On board today was Philip Andrews who likes likes to get out early in the season and as always brought along a few new lures to try. We made sure to pick a good weather day and sure enough we had very calm winds and partialy cloudy conditions. Our initial scan around the harbor did not reveal much and I was about to target structure to do some blind casting when we found some rising fish around President Roads that were relatively easily hooked. The previous day had displayed similar activity but for some reason the fish would not bite much. We followed the fish to Spectacle Island. All the fish were hooked on jigs and Fin-S lures. It's always a good idea to fish deep under the breaking fish but today that did not produce much. We were landing fish after fish until the surface fish spread out. All the fish had been schoolies to this point and were specifically targeting small baitfish. Phil then spotted a breaking fish on the surface and quickly cast his jig towards it. He immediately hooked up on a 33 inch fish, proof that there were some larger fish in the mix. Phil was having a lot of success with his technique which was to let the lure sink, then give it a couple quick pops, interspersed with a slow retrieve. After a couple hours the action was pretty much done and it was time to hunt again. Structure in Quincy Bay did not produce but we spotted some hovering birds at Hangman. Fish were indeed there but this time more difficult to hook. Nevertheless we went through a couple spells of good fishing action. All in all, Phil had picked a winner again.
Onboard today were Keith Gopel, along with his father and brother Brian. The goal was to hunt the shallows early. Our first stop in Quincy Bay did not produce and we motored towards the inner harbor to scan around. With no apparent activity I decided to fish the Sugar Bowl area which worked out quite well. We hooked some nice schoolies on both jigs that we worked at various depths and also topwater jerk bait. After this action tapered off we tried the deeper channels and structure around the airport which are often very productive, but unfortunatelly not very productive today. After the first week in June the fishing has slowed down. Mackerel are almost done and the alewife run is over. There are fish but you sometimes need some luck picking the right spots. I heard later that one of the spots we targeted heated up a couple hours later - that's just the way it goes some time. We finally found some good structure that held some staging stipers, which was a good note to end the day on as we had a stretch of consistent hookups. Keith and his crew were pleased, and when these fish moved on it was time to return to downtown Boston.
Today our crew consisted of Tara Krueger, and friends Aaron, Jill, and Matt, all from Cambridge. All were relatively novice fishermen but were ready to give it try. Tara had picked a very nice calm weather day. Generally this is a good omen for sight and shallow water casting but for whatever reason the fish had not been cooperating the last few days. We spend the first hour learning to cast and work the jerk bait and jigs. Technique certainly can make a big difference as shallow water fish on calm days can be quite selective and there is only so much you can learn in a short amount of time. Nevertheless Tara and company picked up the skills required quite well. Technique only helps if there are actually fish around so it was time to try some different areas. We motored into the inner harbor to see if we could spot any action, and failing that tried Castle Island and a couple other structure areas. As casting had produced only a few fish it was time to change our approach as we switched to tube and worm gear. Our next stop over structure that often produces quite well using this approach was slow so I decided to try some deeper channels along the airport. Finally the action picked up as we were hooking fish on most trolling runs. While no larger fish were hooked, Tara and crew were quite happy with the action and had thoroughly enjoyed there first Boston Harbor fishing experience.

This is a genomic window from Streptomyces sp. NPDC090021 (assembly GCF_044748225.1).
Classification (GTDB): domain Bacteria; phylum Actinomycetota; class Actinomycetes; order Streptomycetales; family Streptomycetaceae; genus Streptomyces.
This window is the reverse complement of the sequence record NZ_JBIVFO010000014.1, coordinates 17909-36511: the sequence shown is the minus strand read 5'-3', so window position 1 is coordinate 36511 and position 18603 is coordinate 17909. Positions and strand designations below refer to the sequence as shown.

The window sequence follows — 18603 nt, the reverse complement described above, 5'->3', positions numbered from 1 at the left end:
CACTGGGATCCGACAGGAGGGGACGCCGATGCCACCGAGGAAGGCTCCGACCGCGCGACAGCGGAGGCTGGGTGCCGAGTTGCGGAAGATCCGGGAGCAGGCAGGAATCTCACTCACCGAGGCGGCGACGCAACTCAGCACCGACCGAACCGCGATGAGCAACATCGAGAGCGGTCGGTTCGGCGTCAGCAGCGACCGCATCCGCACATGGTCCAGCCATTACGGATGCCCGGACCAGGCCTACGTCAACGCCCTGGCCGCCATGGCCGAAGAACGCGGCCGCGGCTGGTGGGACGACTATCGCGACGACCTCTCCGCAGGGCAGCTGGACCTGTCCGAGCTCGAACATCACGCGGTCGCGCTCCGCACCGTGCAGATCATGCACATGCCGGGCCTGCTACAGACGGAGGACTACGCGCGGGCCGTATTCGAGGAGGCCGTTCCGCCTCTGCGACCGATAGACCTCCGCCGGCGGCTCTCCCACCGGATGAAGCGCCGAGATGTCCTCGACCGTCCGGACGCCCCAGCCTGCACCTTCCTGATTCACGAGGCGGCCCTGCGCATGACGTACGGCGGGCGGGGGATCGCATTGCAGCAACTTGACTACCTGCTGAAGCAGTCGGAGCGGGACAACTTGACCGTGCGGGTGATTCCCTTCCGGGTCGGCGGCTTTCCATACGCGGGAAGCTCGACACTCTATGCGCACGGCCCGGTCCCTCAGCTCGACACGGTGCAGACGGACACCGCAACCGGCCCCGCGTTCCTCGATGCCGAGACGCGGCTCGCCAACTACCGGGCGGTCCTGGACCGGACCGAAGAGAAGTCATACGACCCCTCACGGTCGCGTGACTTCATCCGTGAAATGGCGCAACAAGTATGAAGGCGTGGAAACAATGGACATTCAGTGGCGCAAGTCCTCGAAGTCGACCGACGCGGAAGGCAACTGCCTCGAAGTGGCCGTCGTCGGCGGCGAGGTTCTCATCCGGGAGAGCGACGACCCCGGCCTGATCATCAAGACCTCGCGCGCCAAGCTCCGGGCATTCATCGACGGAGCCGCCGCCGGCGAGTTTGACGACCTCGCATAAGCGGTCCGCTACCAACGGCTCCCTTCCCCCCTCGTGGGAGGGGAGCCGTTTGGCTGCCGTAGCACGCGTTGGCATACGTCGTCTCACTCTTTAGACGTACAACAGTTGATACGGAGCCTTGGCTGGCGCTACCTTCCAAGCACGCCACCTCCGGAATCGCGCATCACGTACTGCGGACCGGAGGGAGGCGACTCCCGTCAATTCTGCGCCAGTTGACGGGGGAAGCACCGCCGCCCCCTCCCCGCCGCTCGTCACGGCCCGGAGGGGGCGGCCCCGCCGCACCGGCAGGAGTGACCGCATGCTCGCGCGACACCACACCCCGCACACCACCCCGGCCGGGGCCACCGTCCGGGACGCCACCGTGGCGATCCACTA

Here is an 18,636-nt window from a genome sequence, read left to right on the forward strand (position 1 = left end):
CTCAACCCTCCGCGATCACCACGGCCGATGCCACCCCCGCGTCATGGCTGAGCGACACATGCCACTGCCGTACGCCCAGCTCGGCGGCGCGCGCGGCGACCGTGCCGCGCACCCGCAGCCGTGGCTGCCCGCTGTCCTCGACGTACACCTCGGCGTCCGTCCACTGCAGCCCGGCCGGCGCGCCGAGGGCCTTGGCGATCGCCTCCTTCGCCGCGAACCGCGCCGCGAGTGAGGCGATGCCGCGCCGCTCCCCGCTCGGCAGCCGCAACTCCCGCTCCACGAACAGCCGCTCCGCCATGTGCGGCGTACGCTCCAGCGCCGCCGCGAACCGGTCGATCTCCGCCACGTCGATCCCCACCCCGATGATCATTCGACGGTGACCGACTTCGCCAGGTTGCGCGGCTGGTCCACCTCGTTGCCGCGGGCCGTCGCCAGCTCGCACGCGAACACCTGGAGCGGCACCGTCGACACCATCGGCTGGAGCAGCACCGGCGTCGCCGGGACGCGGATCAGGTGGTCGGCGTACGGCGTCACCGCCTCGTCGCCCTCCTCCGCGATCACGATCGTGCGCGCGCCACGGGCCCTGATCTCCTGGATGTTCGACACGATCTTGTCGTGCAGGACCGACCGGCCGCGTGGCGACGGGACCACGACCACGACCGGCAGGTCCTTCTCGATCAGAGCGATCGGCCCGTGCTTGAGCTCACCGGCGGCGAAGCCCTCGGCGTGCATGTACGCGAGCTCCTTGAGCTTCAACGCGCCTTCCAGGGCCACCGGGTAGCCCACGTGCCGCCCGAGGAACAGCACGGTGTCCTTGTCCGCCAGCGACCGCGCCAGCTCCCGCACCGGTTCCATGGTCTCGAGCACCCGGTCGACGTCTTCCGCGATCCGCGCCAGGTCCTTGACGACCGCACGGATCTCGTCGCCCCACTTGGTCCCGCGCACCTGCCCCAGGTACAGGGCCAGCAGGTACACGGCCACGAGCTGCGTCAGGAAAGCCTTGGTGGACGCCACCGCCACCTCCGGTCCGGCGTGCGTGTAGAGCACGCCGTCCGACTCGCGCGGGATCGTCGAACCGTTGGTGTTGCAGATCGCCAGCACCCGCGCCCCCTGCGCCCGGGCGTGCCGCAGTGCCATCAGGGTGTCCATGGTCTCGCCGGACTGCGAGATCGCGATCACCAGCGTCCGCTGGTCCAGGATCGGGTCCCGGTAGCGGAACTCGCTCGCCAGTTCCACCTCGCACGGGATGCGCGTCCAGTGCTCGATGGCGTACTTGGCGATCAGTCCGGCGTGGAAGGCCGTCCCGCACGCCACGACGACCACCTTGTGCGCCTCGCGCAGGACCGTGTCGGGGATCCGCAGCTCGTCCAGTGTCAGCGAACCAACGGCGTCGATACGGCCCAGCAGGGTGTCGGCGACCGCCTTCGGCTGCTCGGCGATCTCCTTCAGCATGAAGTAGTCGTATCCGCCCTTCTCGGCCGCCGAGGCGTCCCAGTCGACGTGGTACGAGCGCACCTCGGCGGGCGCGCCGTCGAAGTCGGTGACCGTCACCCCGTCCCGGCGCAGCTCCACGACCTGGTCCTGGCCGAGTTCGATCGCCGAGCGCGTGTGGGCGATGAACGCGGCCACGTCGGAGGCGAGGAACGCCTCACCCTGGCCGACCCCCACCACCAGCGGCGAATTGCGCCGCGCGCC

Juan Melendez is an avid fisherman and had collected a group of diehard's for the day. His friends were Xavier, Cruz, and Juan. The forecast for the day was decent with Northeast winds in 5 to 10mph range. Juan shows up early to take advantage of the morning bite. However, the surface bite did not materialize which has been the pattern so we explored structure with various jigs. The first fish hit a 3/4oz. Ronz lure that I had recently added to the arsenal. We stayed in the Castle Island area for a bit and then explored other structure spots in the inner harbor area. We found some marking fish but few were interested in our lures. While this crew preferred casting which in my view is generally the most fun, we needed to hook more fish.
Switching to trolling worked out quite well. Tubes are certainly among the most productive methods, especially when the conditions are not great. By now the wind had increased to the top end of the forecast and we were experiencing chop up to two feet. While landed a couple schoolies and then had a real rod bender of a hit. Within a few seconds the fish was off the hook. With the proper resistance set on the trolling reel, a fish will almost always hook itself on a tube. On this occasion it may have helped to have had the rod in hand. I decided to change venues again and found a channel with tons of fish marking. Timing is often critical, these fish were plentiful but initially ignored our offerings. As we approached low tide the action increased and we started to have consistent hookups with increasingly larger fish. We went from schoolies to fish just over legal size, and ultimately hooked a nice 35 inch fish. We had saved the best for last and it was time to return to dock.